Expanding healthcare services in Asia Pacific through telehealth

Besides addressing privacy concerns, what else is needed to enable telehealth to take off in the region?

By Adrian M. Reodique
Sept. 20, 2016


The telehealth market in Asia Pacific (APAC) region - including telemedicine, mobile health (mHealth), and remote patient monitoring (RPM) - is expected to reach US$1.79 billion in 2020, according to the report by Frost & Sullivan titled "Asia-Pacific Telehealth Outlook 2016-2020".

The forecasted value indicates a 12 percent Compound Annual Growth Rate (CAGR) from its estimated value of US$1.02 billion in 2015.

The report said the growing usage of mobile and broadband Internet service across the region pushed the adoption of new healthcare delivery models to address the challenges in the industry, including rising cost of services, and increasing incidence of chronic and infectious diseases.

"We live in an ever connected world, where we are always online, in close reach to our friends, family and institutions. In the world of healthcare, this translates to a changing landscape where patients have increased expectations of how healthcare is delivered. Today, as patients become more mobile, more connected and more social, they are also becoming active consumers and participants in their own care," said Matt Oostveen, Chief Technology Officer of EMC Converged Platforms in Asia Pacific & Japan, in an e-mail interview.

Telehealth services allow customers to receive healthcare consultation from medical professionals remotely.  "Telehealth provides patients with better treatment outcomes, by giving them more rapid access to clinicians, removing long travel times from remote locations, and importantly it reduces mortality rates, complications, and reduces hospital stays," Oostveen explained.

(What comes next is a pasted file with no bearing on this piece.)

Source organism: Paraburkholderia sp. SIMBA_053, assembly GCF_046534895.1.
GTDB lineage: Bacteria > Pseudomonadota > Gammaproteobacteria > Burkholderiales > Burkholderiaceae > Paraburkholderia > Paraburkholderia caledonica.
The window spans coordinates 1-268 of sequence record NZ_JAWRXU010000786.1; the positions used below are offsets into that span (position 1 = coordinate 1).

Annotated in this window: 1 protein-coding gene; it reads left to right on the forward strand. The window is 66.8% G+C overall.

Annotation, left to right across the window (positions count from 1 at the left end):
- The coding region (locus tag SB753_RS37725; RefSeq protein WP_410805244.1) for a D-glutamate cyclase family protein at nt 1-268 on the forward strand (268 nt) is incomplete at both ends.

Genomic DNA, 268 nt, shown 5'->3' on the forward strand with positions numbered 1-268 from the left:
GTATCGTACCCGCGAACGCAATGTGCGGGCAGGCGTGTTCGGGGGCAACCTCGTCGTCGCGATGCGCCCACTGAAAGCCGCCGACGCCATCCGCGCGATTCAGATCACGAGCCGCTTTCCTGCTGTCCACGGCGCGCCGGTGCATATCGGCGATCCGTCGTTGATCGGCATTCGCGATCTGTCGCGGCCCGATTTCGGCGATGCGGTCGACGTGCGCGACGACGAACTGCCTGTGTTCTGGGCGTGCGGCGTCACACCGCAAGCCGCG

He added the value of telehealth goes beyond the actual delivery of care to the post-treatment, which often poses the biggest disruption to patient's recovery and a challenge for healthcare providers.

Aside from that, telehealth opens an avenue for medical professionals to extend care services on far-flung areas in the region that have no adequate access to healthcare.

For example, in the Philippines, the SES S.A along with Luxembourg Ministry of Foreign and European Affairs, and non-governmental organisation (NGO) German Doctors have jointly launched a satellite-based e-health platform, called SATMED, to improve healthcare provision and deliver accessible digital health services to remote communities in Mindanao.

The platform allows medical professionals to collect the data of patients using only a mobile device. It also allows the German Doctors to communicate with other medical experts abroad via video conferencing.

Similarly, the Department of Health of Quang Ninh province in Vietnam leverages a video collaboration tool to provide remote healthcare consultations and follow-up care for patients.

Since it enables remote healthcare service, some consumers across the region showed preference to use telehealth to receive an immediate health consultation.

Case in point, a report by Accenture showed that more than half of consumers in Singapore (54 percent) are willing to use virtual-care technologies as a replacement for a face-to-face healthcare visit, if that would enable them to be seen sooner.

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